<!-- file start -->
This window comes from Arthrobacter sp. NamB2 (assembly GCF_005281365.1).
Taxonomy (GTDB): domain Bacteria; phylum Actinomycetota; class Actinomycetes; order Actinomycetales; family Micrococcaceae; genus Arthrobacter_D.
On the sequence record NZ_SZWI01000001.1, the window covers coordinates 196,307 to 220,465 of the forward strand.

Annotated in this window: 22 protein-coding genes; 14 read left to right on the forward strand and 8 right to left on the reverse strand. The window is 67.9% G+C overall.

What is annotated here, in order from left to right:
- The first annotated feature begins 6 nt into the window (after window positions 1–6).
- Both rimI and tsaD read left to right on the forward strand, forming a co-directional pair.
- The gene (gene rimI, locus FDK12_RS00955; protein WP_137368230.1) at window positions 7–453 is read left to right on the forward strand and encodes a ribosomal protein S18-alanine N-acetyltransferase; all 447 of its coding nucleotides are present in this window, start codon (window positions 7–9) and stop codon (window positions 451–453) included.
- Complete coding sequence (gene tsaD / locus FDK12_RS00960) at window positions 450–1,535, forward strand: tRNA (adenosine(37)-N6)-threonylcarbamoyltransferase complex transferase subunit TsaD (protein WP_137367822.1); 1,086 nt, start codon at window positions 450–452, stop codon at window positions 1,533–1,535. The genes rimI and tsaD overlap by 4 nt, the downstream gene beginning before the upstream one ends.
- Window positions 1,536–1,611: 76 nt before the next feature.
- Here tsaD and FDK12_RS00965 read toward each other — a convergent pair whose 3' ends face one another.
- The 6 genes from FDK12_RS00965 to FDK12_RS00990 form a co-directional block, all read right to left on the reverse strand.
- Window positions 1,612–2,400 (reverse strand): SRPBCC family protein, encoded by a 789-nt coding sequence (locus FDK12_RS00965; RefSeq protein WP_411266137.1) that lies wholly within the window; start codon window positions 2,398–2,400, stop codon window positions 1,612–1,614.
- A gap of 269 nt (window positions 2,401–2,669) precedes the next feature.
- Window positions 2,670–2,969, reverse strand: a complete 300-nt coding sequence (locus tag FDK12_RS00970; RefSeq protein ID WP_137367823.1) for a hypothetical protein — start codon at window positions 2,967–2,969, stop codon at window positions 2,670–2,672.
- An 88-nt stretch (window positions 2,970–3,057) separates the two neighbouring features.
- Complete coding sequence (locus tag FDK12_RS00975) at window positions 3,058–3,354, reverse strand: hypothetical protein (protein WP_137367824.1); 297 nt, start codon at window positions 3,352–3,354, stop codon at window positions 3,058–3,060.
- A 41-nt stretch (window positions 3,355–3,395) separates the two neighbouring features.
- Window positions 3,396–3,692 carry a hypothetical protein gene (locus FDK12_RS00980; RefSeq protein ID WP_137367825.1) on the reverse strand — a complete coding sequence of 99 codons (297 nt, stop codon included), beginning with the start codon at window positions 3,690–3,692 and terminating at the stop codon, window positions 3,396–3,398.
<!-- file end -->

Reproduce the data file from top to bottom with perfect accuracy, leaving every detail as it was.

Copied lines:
This window comes from Arthrobacter sp. NamB2 (assembly GCF_005281365.1).
Taxonomy (GTDB): domain Bacteria; phylum Actinomycetota; class Actinomycetes; order Actinomycetales; family Micrococcaceae; genus Arthrobacter_D.
On the sequence record NZ_SZWI01000001.1, the window covers coordinates 196,307 to 220,465 of the forward strand.

Annotated in this window: 22 protein-coding genes; 14 read left to right on the forward strand and 8 right to left on the reverse strand. The window is 67.9% G+C overall.

What is annotated here, in order from left to right:
- The first annotated feature begins 6 nt into the window (after window positions 1–6).
- Both rimI and tsaD read left to right on the forward strand, forming a co-directional pair.
- The gene (gene rimI, locus FDK12_RS00955; protein WP_137368230.1) at window positions 7–453 is read left to right on the forward strand and encodes a ribosomal protein S18-alanine N-acetyltransferase; all 447 of its coding nucleotides are present in this window, start codon (window positions 7–9) and stop codon (window positions 451–453) included.
- Complete coding sequence (gene tsaD / locus FDK12_RS00960) at window positions 450–1,535, forward strand: tRNA (adenosine(37)-N6)-threonylcarbamoyltransferase complex transferase subunit TsaD (protein WP_137367822.1); 1,086 nt, start codon at window positions 450–452, stop codon at window positions 1,533–1,535. The genes rimI and tsaD overlap by 4 nt, the downstream gene beginning before the upstream one ends.
- Window positions 1,536–1,611: 76 nt before the next feature.
- Here tsaD and FDK12_RS00965 read toward each other — a convergent pair whose 3' ends face one another.
- The 6 genes from FDK12_RS00965 to FDK12_RS00990 form a co-directional block, all read right to left on the reverse strand.
- Window positions 1,612–2,400 (reverse strand): SRPBCC family protein, encoded by a 789-nt coding sequence (locus FDK12_RS00965; RefSeq protein WP_411266137.1) that lies wholly within the window; start codon window positions 2,398–2,400, stop codon window positions 1,612–1,614.
- A gap of 269 nt (window positions 2,401–2,669) precedes the next feature.
- Window positions 2,670–2,969, reverse strand: a complete 300-nt coding sequence (locus tag FDK12_RS00970; RefSeq protein ID WP_137367823.1) for a hypothetical protein — start codon at window positions 2,967–2,969, stop codon at window positions 2,670–2,672.
- An 88-nt stretch (window positions 2,970–3,057) separates the two neighbouring features.
- Complete coding sequence (locus tag FDK12_RS00975) at window positions 3,058–3,354, reverse strand: hypothetical protein (protein WP_137367824.1); 297 nt, start codon at window positions 3,352–3,354, stop codon at window positions 3,058–3,060.
- A 41-nt stretch (window positions 3,355–3,395) separates the two neighbouring features.
- Window positions 3,396–3,692 carry a hypothetical protein gene (locus FDK12_RS00980; RefSeq protein ID WP_137367825.1) on the reverse strand — a complete coding sequence of 99 codons (297 nt, stop codon included), beginning with the start codon at window positions 3,690–3,692 and terminating at the stop codon, window positions 3,396–3,398.